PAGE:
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Auction: 23006 - The Official COINEX Auction at Spink
Lot: 100

Stephen (1135-1154), Northern Variants, 'Flag/Ornaments Type', Penny, c. 1145-1149, York, Stefan [?] [?], [+] STIEPN-E the E recumbent and outward facing, crowned and draped bust right, holding flag or banner before, rev. ST - EO IO : + VI - EI, cross moline with inward fleurs in angles, 1.05g [16.20grns], 4h (SCBI 20 [Mack], 617; Williams III, 442; North 919; Spink 1313), waterworn with light grey field patina, otherwise on a handsomely full round flan and of good metal, near very fine for issue, very rare


Found at Hipswell, Richmondshire (North Yorkshire), May 2019

~ Recorded with the Fitzwilliam Museum, ref. EMC 2022.0366 ~

In the footnote to our Williams dispersal (Part 3, Spink Auction, 26 September 2018, lot 442), we commented: "It was at the end of the 19th century that A E Packe suggested that the the flag which replaces the sceptre on the obverse of these coins represents the standard erected, under the directions of Archbishop Thurstan, on the battlefield at Northallerton when a Yorkshire army defeated a Scottish invasion force under king David (the 'Battle of the Standard'), in 1138. (A E Packe, 'The Coins of Stephen' in NC 3rd series. 16 (1896), 68, and others)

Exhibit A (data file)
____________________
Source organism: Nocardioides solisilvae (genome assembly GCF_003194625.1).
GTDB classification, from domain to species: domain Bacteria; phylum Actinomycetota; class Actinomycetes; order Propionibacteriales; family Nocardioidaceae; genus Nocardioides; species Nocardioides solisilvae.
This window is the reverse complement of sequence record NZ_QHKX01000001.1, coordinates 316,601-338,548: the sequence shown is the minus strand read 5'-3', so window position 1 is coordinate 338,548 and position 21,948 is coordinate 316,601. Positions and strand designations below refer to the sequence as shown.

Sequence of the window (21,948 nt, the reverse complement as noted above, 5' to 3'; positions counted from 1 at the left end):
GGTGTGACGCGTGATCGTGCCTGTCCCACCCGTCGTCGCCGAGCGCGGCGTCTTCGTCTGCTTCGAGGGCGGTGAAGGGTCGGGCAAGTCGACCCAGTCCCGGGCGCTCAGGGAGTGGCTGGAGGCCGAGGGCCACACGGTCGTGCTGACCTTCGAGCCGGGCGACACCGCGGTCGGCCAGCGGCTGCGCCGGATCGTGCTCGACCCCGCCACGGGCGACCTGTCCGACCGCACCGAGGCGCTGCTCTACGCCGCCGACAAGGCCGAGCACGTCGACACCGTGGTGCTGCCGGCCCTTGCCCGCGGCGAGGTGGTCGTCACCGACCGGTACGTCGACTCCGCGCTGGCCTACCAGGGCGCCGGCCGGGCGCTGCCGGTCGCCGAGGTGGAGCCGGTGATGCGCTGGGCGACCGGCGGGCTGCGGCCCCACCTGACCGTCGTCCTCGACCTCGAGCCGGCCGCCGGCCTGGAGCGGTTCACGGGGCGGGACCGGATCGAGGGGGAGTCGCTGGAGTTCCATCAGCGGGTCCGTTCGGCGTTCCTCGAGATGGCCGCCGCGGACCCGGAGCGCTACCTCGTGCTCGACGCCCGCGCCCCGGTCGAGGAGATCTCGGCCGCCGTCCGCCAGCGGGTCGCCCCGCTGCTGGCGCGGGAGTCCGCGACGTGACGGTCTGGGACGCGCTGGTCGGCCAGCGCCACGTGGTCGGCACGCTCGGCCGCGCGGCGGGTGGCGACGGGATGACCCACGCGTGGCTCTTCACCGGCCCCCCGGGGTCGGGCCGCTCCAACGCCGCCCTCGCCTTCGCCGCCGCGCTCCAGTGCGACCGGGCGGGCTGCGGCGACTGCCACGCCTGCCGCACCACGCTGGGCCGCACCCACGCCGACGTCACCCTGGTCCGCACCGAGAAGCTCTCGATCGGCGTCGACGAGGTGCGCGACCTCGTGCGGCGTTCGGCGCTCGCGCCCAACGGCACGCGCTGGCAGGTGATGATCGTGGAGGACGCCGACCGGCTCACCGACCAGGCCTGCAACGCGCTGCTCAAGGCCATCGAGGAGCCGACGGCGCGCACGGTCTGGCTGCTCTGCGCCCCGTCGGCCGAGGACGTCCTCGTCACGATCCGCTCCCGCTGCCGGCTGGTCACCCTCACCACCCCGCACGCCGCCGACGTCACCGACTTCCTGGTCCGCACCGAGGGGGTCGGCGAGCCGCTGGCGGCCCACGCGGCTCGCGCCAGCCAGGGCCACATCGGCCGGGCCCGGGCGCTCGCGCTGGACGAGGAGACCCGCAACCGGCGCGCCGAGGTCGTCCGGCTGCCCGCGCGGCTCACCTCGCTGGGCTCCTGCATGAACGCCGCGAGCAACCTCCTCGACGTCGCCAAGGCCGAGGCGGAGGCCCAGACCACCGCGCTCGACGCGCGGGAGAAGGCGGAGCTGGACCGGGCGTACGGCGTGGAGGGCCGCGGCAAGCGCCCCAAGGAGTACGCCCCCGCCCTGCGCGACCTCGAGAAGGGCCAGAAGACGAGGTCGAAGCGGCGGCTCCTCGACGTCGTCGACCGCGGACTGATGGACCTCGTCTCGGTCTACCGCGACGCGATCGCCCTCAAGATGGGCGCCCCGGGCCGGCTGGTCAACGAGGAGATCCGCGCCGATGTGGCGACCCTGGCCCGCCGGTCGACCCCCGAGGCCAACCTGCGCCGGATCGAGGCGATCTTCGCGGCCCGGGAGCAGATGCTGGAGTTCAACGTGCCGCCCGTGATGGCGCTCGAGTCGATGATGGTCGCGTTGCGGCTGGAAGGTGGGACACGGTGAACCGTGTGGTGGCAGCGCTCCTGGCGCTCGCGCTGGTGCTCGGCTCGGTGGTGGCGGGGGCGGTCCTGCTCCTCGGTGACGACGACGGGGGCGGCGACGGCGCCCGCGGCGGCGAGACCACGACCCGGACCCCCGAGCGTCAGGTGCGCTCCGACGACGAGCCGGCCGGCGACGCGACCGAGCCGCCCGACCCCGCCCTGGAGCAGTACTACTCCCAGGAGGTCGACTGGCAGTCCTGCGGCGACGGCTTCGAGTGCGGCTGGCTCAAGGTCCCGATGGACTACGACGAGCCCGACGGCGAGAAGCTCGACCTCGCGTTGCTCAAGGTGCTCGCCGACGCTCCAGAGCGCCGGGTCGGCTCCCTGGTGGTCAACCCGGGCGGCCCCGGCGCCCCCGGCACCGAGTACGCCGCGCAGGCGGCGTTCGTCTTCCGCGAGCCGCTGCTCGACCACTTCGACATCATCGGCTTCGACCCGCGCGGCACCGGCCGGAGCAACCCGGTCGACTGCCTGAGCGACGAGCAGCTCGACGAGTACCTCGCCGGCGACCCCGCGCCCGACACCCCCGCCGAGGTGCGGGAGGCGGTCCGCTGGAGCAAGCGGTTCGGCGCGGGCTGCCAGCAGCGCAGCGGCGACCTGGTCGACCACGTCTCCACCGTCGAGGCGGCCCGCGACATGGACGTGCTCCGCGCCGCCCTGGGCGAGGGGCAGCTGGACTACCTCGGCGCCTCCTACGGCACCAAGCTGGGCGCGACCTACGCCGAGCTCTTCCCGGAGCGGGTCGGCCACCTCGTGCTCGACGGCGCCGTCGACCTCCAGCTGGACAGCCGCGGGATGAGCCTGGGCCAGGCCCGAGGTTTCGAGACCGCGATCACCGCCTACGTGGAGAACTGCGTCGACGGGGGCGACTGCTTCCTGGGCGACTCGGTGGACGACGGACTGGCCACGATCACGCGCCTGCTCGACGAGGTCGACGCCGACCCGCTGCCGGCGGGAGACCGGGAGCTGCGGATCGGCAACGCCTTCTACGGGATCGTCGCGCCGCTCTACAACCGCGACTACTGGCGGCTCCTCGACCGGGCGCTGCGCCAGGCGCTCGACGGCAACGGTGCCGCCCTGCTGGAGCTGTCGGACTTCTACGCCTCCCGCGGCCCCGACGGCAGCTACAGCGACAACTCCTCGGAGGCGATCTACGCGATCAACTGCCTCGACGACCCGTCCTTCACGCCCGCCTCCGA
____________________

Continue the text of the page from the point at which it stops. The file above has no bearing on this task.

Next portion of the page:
Nearly 100 years later, Peter Seaby suggested the banner represents the papal standard presented to Stephen at the time of the Second Crusade in 1147. (P Seaby, 'A new 'Standard' type for the reign of king Stephen' in BNJ 53 (1983) pp.14-18).

More recently George Boon pointed out that the equestrian figure of the king on the reverse of the Second Great Seal of Stephen (in use after 1141), also depicts the king carrying a streaming standard, instead of the usual sword.

The letters and symbols on the reverse have not been fully interpreted. A few reverse dies appear to show a literate mint signature on ev, but the majority, have an apparently meaningless combination of letters and symbols or ornaments. We have taken the largest ornament to signify the end of the 'legend'. Several examples clearly show the shield decorated with roundels, which might represent the shield of Boulogne. The symbol in the obverse field has been described as a star but it appears more complex than that.

There are at least 40 Pennies and 10 cut halfpennies of the type known, and the letters and symbols vary considerably. The 23 Pennies listed in detail by Allen (NC 2006, pp. 304-306), are struck from 20 different pairs of dies, suggesting that surviving examples are only a small representation of a prolific coinage and supporting Blackburn's conclusion that the flag type was the principal York coinage of the second half of the 1140s.

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